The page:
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Trying to Get His Bite Back

Snoop Doggy Dogg has a new lease on life after his acquittal on murder charges. Still, some things will never change.

August 12, 1996|CHEO HODARI COKER | TIMES STAFF WRITER

It's late on a blistering Thursday afternoon in Sherman Oaks, but rapper Snoop Doggy Dogg sits in the cool of a darkened recording studio, his melancholy brown eyes pointed downward. He's not sad or angry--just pensive.

As one of the most visceral lyricists in hip-hop, Snoop specializes in imaginative, agile ways of communicating a variety of feelings--from rage to sexual braggadocio to hopes for a better tomorrow. But now, he says, it's hard to find the words to express his feeling of having spent more than two years contemplating the possibility of spending considerable time behind bars.

Snoop, whose real name is Calvin Broadus, was accused of being an accessory in the 1993 shooting death of a young man in a Palms area park and subsequently charged with murder and manslaughter. He and bodyguard McKinley Lee, who said the shooting was in self-defense, were acquitted of the first- and second-degree murder charges by a Los Angeles Superior Court jury Feb. 20, and the separate voluntary manslaughter complaint was dropped after the jury deadlocked. The family of the victim, Philip Woldemariam, has named Broadus, among others, in a wrongful-death suit that goes before a Santa Monica Superior Court judge Aug. 20. The amount of the claim will be decided by the jury. Unlike the criminal case, in a civil suit only a preponderance of evidence is necessary to convict.

"The civil case will be a whole different arena," says Anaheim-based attorney Daniel O' Sullivan, who, with Edi M.O. Faal, represents the Woldemariam family. "The family is dedicated to pursuing justice and vindicating the wrongful death of their son."

Snoop says he believes, despite the pain and stress involved on his side as well, that there have been some positive impacts from the case. "The trial helped me develop as a man," Snoop says softly. "It taught me to respect life and understand that I now have a [2-year-old] son who needs me to provide direction.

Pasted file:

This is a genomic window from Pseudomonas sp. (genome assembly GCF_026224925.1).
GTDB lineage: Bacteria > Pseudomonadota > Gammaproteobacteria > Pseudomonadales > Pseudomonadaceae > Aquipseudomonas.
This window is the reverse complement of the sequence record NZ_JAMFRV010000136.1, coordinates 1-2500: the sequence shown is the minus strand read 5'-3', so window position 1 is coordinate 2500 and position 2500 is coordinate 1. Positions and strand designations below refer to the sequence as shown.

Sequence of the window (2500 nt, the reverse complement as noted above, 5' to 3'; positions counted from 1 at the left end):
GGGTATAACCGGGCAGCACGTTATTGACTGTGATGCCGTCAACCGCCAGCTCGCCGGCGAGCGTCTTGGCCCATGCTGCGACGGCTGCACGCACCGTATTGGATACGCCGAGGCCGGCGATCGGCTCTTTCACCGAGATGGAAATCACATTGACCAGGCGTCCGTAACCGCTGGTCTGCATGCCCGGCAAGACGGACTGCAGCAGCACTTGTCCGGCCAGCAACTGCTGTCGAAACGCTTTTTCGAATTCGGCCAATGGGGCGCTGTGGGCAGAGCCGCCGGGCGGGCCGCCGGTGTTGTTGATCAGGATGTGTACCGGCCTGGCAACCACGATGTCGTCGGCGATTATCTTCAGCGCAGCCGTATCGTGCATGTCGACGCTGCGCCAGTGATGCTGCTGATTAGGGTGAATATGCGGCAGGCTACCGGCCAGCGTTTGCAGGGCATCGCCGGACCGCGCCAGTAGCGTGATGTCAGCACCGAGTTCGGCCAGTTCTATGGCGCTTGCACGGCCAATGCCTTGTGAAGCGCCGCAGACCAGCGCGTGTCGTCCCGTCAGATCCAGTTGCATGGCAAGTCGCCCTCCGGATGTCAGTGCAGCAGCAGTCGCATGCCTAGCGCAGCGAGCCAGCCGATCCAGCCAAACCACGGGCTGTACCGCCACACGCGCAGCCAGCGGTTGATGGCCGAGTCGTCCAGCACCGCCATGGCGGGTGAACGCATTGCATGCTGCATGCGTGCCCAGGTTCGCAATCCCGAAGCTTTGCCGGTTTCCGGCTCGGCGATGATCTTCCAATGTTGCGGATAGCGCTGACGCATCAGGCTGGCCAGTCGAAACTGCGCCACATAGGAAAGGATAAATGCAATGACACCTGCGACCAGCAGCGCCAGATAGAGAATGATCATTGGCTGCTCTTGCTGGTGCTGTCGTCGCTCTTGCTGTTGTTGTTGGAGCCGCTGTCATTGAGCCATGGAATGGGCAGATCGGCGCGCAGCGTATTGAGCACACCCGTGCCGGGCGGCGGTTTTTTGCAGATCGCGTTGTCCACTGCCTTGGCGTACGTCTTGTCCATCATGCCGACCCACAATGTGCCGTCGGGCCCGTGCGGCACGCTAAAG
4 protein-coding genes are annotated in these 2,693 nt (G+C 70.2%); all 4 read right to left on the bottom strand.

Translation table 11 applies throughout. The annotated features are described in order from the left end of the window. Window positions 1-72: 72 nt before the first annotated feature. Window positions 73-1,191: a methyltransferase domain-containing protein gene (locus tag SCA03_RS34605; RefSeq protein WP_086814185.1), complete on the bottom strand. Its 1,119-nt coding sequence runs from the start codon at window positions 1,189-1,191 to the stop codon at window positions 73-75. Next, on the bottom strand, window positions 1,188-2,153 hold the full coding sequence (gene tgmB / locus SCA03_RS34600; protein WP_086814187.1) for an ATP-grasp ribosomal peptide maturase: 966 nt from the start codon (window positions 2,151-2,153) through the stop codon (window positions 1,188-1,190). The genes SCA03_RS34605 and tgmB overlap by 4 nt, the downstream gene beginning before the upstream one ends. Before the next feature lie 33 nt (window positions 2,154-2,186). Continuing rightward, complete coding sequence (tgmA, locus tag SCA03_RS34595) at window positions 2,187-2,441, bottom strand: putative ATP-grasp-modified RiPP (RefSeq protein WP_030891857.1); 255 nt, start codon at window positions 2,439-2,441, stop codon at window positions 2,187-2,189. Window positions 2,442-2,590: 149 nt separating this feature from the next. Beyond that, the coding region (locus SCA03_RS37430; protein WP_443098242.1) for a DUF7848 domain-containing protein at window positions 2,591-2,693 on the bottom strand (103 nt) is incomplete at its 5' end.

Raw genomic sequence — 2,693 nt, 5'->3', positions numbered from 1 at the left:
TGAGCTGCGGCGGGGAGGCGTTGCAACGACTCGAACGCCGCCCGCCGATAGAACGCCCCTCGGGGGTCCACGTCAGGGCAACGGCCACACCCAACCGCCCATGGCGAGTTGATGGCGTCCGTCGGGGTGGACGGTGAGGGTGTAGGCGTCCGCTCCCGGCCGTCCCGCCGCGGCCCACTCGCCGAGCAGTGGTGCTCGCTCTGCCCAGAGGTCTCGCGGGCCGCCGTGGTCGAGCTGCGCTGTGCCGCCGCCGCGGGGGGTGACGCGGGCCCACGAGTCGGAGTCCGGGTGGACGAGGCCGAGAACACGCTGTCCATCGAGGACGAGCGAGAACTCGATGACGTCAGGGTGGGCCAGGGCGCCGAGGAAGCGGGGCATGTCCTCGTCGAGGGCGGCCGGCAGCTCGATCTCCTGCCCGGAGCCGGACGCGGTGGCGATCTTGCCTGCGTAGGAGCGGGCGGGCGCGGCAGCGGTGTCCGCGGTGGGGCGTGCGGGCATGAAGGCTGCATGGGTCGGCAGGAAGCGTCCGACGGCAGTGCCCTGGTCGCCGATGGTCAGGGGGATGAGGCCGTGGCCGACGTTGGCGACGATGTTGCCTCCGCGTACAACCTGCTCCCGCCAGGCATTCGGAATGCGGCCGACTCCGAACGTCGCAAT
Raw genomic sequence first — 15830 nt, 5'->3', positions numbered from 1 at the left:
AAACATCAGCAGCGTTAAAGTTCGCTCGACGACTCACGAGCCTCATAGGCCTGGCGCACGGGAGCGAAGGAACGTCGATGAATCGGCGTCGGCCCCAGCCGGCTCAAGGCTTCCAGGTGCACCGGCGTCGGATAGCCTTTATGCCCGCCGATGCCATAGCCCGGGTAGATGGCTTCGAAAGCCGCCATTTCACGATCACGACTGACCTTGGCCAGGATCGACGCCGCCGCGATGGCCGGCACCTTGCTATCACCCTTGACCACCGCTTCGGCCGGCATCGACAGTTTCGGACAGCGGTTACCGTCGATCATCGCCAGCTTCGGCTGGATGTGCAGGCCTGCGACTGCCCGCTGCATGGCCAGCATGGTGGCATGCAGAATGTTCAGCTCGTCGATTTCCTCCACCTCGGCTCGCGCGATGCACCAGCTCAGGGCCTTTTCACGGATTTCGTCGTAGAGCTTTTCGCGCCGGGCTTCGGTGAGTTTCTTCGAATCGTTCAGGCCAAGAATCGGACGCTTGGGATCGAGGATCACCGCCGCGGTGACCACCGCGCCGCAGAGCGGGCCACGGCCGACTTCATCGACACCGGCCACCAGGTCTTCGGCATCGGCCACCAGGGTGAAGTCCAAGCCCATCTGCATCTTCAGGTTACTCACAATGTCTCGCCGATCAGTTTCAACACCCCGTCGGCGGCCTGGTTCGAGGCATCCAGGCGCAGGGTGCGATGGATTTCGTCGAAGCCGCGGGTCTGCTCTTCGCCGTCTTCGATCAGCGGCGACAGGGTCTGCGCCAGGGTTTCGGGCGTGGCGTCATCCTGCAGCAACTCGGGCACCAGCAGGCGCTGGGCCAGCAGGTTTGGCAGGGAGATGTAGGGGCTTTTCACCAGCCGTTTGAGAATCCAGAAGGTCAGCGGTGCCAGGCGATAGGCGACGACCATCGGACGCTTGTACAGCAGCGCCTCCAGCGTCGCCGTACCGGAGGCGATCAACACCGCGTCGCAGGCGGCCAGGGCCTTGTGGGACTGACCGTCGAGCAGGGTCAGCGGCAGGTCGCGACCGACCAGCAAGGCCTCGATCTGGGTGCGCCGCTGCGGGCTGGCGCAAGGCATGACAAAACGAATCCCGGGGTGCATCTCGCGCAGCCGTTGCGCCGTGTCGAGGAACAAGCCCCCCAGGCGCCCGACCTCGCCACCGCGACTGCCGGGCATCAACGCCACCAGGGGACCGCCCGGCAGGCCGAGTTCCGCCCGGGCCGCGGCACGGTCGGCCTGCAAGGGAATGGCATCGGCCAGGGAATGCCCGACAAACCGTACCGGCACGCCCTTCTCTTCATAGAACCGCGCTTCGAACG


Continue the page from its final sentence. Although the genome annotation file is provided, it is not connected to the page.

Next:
"Am I gonna do the things that will lead me right back to the courtroom, or am I gonna do the things that will make me a bigger artist and a better person? I've been down the other route. I didn't like that much at all."

While admitting that the trial has curbed the more rabid aspects of his personality, Snoop acknowledges that there's still plenty of canine in him.

His next album, "The Doggfather," which is expected to be released in November, offers more social commentary and overtly anti-violence statements than his debut album, 1993's "Doggystyle," which has sold nearly 5 million copies. But the new album will also contain some of the misogynistic and graphic themes that made him part of the controversial world of gangsta rap.

"I can't say I done changed with that matter. . . . I'm an artist first, not a gangster who raps," Snoop says, raising his voice as he defends his music. "The gangster [expletive] is just in me. You can take me out of the 'hood, but you can't take the 'hood out of me. Aspects of that are going to come out. . . .

"It's unfair that they accuse me of glorifying violence in my music. . . . Jackie Chan has been killing people for 20 years in his movies, and everybody laughs and claps about it. The minute Snoop [writes about] some violence, there's suddenly a problem--like I invented everything that's happening out here."

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Surprisingly, given Snoop's retiring nature, he even wants to head a campaign to combat the sometimes ugly rivalry between East Coast and West Coast rappers.

He and Death Row Records (which has recently changed its name to New and Untouchable Death Row Records) are even going to launch a promotional campaign for the new album proclaiming Snoop a candidate for president--president of rap.

"People look at me like I can make things happen and move things in the right manner," he says without a glimmer of humor. "I feel that I can bring this East versus West Coast rivalry to a halt. We need to get some unity among these rappers and get organized so we can reap the benefits of this culture, because rap is our future. Let's control this music and make money, cause that's how this thing needs to be built."

Ever since Snoop Doggy Dogg emerged from the streets of East Long Beach and entered the rap world in the early '90s, the elusive artist has been the center of much celebration and controversy.

The product of a single-parent home, Snoop remembers that his father's absence made it a lot tougher for his mother to help him resist the temptations of street life.

"Somebody that helped you do your homework in the sixth or seventh grade might now be in a rival gang trying to kill you because you're from another street," he says, regretfully, as he retraces his steps. "It was rough coming up around my way."

A scant few months after he graduated from Long Beach Polytechnic High School, he was sentenced to six months in jail for selling crack. The time behind bars and the encouragement of other inmates helped him decide that he needed to make a change.

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